Gavin King leads the Ceylon project at Red Hat. Gavin is the creator of
Hibernate, a popular object/relational persistence
solution for Java, and the Seam Framework, an
application framework for enterprise Java. He's contributed to the Java
Community Process as JBoss and then Red Hat representative for the EJB and
JPA specifications and as lead of the
Gavin now works full time on Ceylon, polishing the language specification,
developing the compiler frontend, and thinking about the SDK and future of
the platform. He's still a fan of Java, and of other languages, especially
Smalltalk, Python, and ML.
In Seam 1.1.1 a PDF view is just like any other page in the application: a facelets
template containing EL expressions that bind values from the underlying Seam
components onto the page. So if you already know Seam, producing PDF just involves
learning the new iText-specific tags.
The 1.1 release involved a lot of hard work in the guts of Seam, refactoring and fixing bugs, and working with tricky code that handles concerns like clustering and concurrency. Sure, there are many new features, but a lot of the real work is less user-visible. Now that this hard stuff is out of the way, it lets us add some interesting new stuff pretty quickly. Here's a quick roadmap for the next few months:
This morning I uploaded a GA release of Seam 1.1. For those who've been following the development of Seam 1.1, there is not much new in this compared to the two CR releases. The only significant improvements compared to CR2 are that we now have the Hibernate and JPA example applications running out of the box on WebLogic (as well as JBoss, GlassFish and Tomcat), a number of enhancements to seam-gen, and a nice built-in datepicker control.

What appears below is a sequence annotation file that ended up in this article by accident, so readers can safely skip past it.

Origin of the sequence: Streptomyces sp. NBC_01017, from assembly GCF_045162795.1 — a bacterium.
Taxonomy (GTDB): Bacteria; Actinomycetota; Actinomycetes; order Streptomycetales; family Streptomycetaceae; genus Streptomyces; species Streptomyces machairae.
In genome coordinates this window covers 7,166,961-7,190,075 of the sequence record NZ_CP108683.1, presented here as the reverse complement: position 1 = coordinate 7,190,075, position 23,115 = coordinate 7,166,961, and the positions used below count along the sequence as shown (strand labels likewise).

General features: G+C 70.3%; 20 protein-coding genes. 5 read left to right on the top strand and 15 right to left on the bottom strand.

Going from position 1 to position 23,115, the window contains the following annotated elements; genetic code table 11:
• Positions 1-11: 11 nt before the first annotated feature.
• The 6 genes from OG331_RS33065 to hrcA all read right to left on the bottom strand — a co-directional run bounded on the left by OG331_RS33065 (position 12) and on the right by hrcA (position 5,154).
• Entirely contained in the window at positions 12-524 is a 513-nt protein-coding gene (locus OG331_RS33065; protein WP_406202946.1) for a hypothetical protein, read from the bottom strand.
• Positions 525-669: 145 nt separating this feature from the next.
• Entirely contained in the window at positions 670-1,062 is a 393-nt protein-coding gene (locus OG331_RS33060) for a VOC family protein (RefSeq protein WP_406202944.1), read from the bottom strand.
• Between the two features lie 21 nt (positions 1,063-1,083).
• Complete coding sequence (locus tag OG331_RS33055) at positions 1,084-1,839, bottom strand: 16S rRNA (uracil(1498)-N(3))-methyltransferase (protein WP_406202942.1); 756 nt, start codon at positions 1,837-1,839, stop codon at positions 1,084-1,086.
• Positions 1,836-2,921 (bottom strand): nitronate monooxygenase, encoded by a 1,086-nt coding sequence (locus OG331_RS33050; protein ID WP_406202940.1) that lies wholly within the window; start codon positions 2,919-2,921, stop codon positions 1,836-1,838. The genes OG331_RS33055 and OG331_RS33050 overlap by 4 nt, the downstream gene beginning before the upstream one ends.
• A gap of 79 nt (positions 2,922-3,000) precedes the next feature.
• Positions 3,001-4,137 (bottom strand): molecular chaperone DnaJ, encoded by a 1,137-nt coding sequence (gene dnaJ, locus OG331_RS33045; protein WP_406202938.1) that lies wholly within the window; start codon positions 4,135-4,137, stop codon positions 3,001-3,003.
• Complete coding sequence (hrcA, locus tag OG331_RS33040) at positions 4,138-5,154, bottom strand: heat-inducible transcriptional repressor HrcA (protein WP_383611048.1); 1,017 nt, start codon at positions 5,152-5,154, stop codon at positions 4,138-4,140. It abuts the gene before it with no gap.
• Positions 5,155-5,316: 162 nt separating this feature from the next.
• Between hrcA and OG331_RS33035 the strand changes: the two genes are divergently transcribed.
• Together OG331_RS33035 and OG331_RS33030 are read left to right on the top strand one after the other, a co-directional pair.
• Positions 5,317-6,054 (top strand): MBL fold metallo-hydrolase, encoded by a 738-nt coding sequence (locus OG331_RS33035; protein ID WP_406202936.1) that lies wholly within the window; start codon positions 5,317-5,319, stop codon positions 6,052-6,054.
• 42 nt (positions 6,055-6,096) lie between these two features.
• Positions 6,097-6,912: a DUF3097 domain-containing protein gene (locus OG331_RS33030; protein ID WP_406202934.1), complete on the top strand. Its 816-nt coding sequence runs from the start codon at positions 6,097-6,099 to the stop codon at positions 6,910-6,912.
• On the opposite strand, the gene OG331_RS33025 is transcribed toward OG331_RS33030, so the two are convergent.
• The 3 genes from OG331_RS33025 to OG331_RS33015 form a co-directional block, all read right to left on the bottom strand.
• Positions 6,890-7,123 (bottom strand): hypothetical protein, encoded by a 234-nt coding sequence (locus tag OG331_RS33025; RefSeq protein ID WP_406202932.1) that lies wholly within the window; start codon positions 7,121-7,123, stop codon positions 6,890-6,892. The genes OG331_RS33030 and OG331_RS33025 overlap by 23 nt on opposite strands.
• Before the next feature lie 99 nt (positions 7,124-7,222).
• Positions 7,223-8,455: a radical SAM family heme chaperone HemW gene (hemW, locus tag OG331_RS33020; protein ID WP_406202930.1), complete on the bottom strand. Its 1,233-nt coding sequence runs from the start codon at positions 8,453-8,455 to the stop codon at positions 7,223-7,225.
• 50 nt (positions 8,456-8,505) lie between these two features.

Seam 1.1.0.CR2 fixes a number of minor bugs in the CR1 release, and adds some minor improvements. This release includes a version of the booking example application which deploys on GlassFish, the Java EE 5 reference implementation, along with the hibernate2 and jpa examples which run cross-platform on JBoss 4 (with or without EJB3), GlassFish and Tomcat out of the box, and which may be made to run on any J2EE 1.4 compliant application server. The ICEfaces example has been upgraded to ICEfaces 1.5.1.
With the release of CR1, we are proud to announce Seam 1.1 to the world. Seam 1.1 brings
Ajax, lightweight asynchronicity and the Seam Application Framework to Seam, and brings Seam
to the J2EE platform. No matter what application server you use, you can experience the difference made by Seam's unique state and concurrency management architecture. This release is also a huge step forward in maturity, with many bugfixes and minor enhancements.